Our revenues reflect that worldwide scope, especially in geospatial, where we have a somewhat larger business in Europe, the Middle East, and Asia than we do in the Americas. I believe strongly that the contributions of colleagues from all around the world provide tremendous richness, insight, and balancing perspectives. Indeed, a majority of our colleagues are now employed outside North America.

Our business proposition is to develop the most comprehensive and powerful set of infrastructure software in the world and to deliver that through our vertical organizations. Again, your readers will naturally be most interested in the solutions delivered by our civil and geospatial verticals. Our civil vertical provides solutions for road and rail infrastructure and site development, and our geospatial portfolio addresses the telecommunications service providers, electric and gas utilities, water utilities, and governmental agencies. In essence, our geospatial vertical delivers solutions for networked assets that need to be managed in a spatial environment.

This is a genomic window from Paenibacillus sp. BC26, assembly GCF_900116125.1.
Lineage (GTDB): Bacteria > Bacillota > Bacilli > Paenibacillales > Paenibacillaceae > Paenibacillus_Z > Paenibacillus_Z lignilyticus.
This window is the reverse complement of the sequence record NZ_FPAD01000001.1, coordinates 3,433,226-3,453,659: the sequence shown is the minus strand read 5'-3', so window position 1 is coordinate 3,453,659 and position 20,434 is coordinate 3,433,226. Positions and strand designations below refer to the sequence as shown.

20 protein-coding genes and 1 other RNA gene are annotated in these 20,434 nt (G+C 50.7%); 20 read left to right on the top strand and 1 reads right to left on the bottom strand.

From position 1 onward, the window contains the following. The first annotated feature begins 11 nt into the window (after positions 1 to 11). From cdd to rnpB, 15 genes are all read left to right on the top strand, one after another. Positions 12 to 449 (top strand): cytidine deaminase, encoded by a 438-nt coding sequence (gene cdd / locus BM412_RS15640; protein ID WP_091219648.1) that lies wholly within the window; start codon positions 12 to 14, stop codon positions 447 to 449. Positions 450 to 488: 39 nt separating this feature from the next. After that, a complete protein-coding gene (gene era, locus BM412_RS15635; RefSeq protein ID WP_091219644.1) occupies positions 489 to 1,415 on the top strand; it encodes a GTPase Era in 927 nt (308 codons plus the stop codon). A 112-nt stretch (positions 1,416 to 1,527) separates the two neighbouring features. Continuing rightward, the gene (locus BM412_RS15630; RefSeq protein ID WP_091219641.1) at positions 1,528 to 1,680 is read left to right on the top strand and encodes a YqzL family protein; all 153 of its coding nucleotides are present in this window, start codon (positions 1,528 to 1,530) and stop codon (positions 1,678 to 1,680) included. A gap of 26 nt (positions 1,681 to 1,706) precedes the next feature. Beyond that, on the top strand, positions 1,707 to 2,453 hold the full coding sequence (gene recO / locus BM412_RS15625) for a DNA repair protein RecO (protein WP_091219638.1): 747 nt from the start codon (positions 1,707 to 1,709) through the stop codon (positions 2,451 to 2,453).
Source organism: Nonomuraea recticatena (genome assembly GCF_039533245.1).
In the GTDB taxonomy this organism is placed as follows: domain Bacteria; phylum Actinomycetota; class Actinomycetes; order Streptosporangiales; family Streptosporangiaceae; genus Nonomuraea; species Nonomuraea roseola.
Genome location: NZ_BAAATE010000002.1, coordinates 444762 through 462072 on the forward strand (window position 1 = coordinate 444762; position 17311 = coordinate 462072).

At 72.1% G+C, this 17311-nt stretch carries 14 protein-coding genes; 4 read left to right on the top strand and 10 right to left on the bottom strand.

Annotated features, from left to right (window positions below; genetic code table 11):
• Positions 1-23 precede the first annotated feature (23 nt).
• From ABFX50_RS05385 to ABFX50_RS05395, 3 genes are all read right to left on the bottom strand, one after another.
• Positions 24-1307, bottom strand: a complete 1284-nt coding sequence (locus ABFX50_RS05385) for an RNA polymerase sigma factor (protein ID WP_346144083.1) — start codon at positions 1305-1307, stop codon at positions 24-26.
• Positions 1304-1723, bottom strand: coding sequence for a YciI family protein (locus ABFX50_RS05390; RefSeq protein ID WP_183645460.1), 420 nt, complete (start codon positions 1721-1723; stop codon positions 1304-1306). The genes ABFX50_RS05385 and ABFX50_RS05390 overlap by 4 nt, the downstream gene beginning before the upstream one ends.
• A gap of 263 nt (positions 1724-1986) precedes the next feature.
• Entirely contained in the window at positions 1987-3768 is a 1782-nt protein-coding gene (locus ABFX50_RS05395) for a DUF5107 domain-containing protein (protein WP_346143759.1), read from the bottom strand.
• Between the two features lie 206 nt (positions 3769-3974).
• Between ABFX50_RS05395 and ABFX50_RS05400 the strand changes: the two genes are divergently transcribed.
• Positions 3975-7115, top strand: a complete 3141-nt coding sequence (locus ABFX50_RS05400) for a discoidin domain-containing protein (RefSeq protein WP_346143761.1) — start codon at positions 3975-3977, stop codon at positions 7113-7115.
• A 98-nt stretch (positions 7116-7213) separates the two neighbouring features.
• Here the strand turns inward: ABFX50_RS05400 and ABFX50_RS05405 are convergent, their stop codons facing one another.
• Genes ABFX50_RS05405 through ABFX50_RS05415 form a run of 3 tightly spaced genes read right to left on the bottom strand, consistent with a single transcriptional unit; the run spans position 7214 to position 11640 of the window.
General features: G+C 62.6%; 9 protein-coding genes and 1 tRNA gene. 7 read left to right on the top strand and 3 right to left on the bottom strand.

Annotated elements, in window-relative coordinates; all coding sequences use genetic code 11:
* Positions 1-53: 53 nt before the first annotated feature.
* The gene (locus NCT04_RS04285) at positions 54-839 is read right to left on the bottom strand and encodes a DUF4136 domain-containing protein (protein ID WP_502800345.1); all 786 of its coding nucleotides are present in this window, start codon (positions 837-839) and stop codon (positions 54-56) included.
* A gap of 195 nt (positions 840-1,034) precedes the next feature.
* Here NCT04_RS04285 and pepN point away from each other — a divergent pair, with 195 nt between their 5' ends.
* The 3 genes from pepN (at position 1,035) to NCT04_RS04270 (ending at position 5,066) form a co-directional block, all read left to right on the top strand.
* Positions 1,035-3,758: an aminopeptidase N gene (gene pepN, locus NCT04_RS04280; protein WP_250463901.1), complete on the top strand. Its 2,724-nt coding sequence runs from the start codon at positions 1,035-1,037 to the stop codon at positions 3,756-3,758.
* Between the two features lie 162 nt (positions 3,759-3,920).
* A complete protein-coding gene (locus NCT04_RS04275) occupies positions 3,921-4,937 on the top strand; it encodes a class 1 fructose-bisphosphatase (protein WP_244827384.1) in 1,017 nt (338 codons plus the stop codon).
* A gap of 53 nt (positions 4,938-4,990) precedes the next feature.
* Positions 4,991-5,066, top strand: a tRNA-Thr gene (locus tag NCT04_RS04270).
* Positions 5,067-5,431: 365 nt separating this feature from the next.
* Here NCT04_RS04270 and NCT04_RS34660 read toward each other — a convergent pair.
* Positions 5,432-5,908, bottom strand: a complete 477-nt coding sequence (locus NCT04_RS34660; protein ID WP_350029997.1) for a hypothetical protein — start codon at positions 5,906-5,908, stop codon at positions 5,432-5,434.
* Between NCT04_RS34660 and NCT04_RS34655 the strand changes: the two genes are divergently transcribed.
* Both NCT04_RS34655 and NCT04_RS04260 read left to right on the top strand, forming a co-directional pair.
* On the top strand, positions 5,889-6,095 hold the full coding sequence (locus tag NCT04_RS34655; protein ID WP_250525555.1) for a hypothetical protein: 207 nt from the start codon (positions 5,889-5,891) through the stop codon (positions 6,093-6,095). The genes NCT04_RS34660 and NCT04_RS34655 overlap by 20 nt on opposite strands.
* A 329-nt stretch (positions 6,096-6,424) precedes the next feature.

What role does geospatial technology play in the infrastructure domain?
These are exciting times for geospatial technology. The field is growing strongly around the world, and at the same time is changing.

The traditional GIS model of recording the location of assets is no longer enough. Users want to improve the performance of assets, which requires a synthesis of analysis, design, and asset management. Indian Railways and Survey of India fall into this category.

At the same time, the Google Earth™ phenomenon reflects an intense demand to model the world as we see it, in photorealistic 3D. One implication of this change is less reliance on the symbolic representations of maps and drawings and the emergence of innovative ways of presenting information.

This year we take another step forward with our “Athens” release, in which any work done in MicroStation, or in any Bentley application, will be “geo-coordinated.” This is a good example of the positive feedback loop from the vertical applications that we develop back into the platform.